The challenge of coevolution
By Leslie Paul Thiele
New York, NY: Oxford University Press
Brent Blackwelder of Friends of the Earth has warned of the “corporatocracy” that emerges as Western multinationals gain “carte blanche to the world’s resources and have become the economic engine that is driving a growing and unsustainable global marketplace.
Are Elections for Sale?
By David Donnelly, Janice Fine, Ellen S. Miller, Joshua Cohen and Joel Rogers
Boston, MA: Beacon Press
(California Public Interest Research Group, Elections, Inc.: How Democracy Has Become Corporatocracy in California, 10 September 1996, p. 3.)
31 January 2002, Akron Beacon Journal (OH), “Government by Corporation” (editorial), pg. A10:
If we continue to live in a corporatocracy, we will soon discover how low our living standard can go.
OCLC WorldCat record
Things to do
Author: Angie Karp; Vanity Press (Musical group)
Publisher: [Ottawa] : Vanity Press, 
Edition/Format: Music CD : CD audio : Popular music : English
Confessions of an Economic Hit Man
By John Perkins
San Francisco, CA: Berrett-Koehler Publishers
In the long run, the trauma of those few months served to strengthen the corporatocracy; its three pillars — big corporations, international banks, and government—bonded as never before. That bond would endure.
8 March 2004, Concord (NH) Monitor, “Corporate relief” by Philip Mead, pg. B5:
The path that this country is on leads to corporatocracy, a democracy of convenience for the leisure class.
OCLC WorldCat record
Teaching for Democracy in an Age of Corporatocracy
Author: Christine E Sleeter
Publisher: Teachers College, Columbia University. P.O. Box 103, 525 West 120th Street, New York, NY 10027. Tel: 212-678-3774; Fax: 212-678-6619; e-mail: ; Web site: http://www.tcrecord.org
Edition/Format: Article : English
Publication: Teachers College Record, v110 n1 p139-159 2008
Database: ERIC The ERIC database is an initiative of the U.S. Department of Education.
Other Databases: British Library Serials; Elsevier
Summary: Background/Context: A challenge for teachers who support teaching for and about democracy is doing so while being pressed into directives rooted in corporatocracy, a political manifestation of neoliberalism. The accountability movement today, particularly No Child Left Behind, is rooted in much more firmly in corporatocracy than democracy.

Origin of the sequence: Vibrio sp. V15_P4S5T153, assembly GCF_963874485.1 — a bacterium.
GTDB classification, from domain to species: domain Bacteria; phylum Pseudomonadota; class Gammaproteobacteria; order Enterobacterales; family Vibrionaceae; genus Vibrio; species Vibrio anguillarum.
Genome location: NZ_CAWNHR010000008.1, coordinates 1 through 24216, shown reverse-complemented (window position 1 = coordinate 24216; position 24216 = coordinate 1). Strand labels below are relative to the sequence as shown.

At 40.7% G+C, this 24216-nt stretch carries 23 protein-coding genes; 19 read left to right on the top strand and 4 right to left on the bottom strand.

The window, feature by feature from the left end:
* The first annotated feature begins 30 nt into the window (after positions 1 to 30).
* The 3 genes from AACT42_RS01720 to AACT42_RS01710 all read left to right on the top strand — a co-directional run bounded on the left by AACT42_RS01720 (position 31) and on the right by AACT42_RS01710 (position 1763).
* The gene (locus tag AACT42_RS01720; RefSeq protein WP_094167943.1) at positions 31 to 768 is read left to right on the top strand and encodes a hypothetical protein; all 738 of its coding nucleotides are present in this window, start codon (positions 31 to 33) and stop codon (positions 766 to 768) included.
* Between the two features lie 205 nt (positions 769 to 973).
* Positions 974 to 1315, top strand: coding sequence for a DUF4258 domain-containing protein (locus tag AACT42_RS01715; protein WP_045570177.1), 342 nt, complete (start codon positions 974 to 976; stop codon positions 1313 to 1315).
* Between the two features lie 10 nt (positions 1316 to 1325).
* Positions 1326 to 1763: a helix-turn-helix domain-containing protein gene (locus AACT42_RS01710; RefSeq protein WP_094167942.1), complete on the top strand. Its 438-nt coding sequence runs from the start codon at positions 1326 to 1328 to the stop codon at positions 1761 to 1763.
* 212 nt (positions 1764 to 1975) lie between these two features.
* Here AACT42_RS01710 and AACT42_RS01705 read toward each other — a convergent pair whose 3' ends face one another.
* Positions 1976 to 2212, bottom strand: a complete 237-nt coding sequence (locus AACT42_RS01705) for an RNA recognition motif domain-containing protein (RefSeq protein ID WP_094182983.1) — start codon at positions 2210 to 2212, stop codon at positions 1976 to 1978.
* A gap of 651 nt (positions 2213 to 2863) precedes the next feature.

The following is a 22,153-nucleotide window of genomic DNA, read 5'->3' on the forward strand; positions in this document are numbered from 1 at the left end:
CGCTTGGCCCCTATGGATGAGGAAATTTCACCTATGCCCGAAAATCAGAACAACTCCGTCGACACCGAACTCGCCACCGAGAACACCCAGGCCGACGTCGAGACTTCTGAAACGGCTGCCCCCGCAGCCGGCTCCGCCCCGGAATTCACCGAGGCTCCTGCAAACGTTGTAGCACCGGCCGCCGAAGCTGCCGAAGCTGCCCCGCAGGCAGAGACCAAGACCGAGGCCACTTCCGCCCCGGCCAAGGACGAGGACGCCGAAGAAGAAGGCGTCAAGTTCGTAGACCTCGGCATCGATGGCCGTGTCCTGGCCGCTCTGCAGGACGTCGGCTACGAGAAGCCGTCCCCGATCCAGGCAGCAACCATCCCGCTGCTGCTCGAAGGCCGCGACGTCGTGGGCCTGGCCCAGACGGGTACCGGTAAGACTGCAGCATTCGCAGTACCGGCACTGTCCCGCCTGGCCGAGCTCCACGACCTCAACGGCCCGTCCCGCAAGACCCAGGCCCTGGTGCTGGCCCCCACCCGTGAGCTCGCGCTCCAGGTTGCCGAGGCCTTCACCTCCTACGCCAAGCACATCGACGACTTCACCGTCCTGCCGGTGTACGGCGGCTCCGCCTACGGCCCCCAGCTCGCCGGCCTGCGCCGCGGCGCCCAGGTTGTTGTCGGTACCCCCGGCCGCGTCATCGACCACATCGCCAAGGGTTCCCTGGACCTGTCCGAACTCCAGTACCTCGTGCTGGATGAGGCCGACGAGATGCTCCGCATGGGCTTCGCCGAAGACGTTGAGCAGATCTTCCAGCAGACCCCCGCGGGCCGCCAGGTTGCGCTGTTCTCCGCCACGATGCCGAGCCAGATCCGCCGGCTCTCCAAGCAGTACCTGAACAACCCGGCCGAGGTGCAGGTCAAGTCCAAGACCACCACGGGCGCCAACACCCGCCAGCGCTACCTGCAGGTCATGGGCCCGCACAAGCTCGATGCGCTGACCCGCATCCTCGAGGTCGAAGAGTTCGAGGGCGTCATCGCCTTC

OCLC WorldCat record
Corporatocracy rules : a Diana Hunter thriller
Author: Joan Francis
Publisher: [Tehachapi, Calif.] : Lobathian Publishers, ©2010.
Edition/Format: Book : Fiction : English
Summary: When PI Diana Hunter accepts a case from corporate titan, Maude McCollvoy, she goes undercover as a homeless woman to check up on Maude’s crusading son, Robby McCollvoy. The case leads Diana from the dark streets of Los Angeles to the corporate towers of the super rich where she discovers an international financial conspiracy involving hidden money, hidden profits, mortgage fraud and tax fraud. She is confronted by a cabal of such power that the perptrators are immune to civil and criminal justice. In their rarefied world things are done, not by law, but by Corporatocracy Rules. With both justice and her life on the line, Diana abandons legal procedures and resort to desperate measures for extracting justice in an extraordinary fashion.
OCLC WorldCat record
Corporatocracy A Revolution in Progress.
Author: Dimin, Lee S.
Publisher: Iuniverse Inc 2011.
Edition/Format: Book : English
February 21, 2012
Corporatocracy: Ron Paul Says US ‘Slipping Into Fascism’
by Katerina Azarova
Republican presidential candidate Ron Paul slammed America’s system of governance at a rally in Kansas City, saying businesses and government are pushing the country into twenty-first century fascism.
New York City • Government/Law/Politics/Military • (0) Comments • Monday, February 20, 2012 • Permalink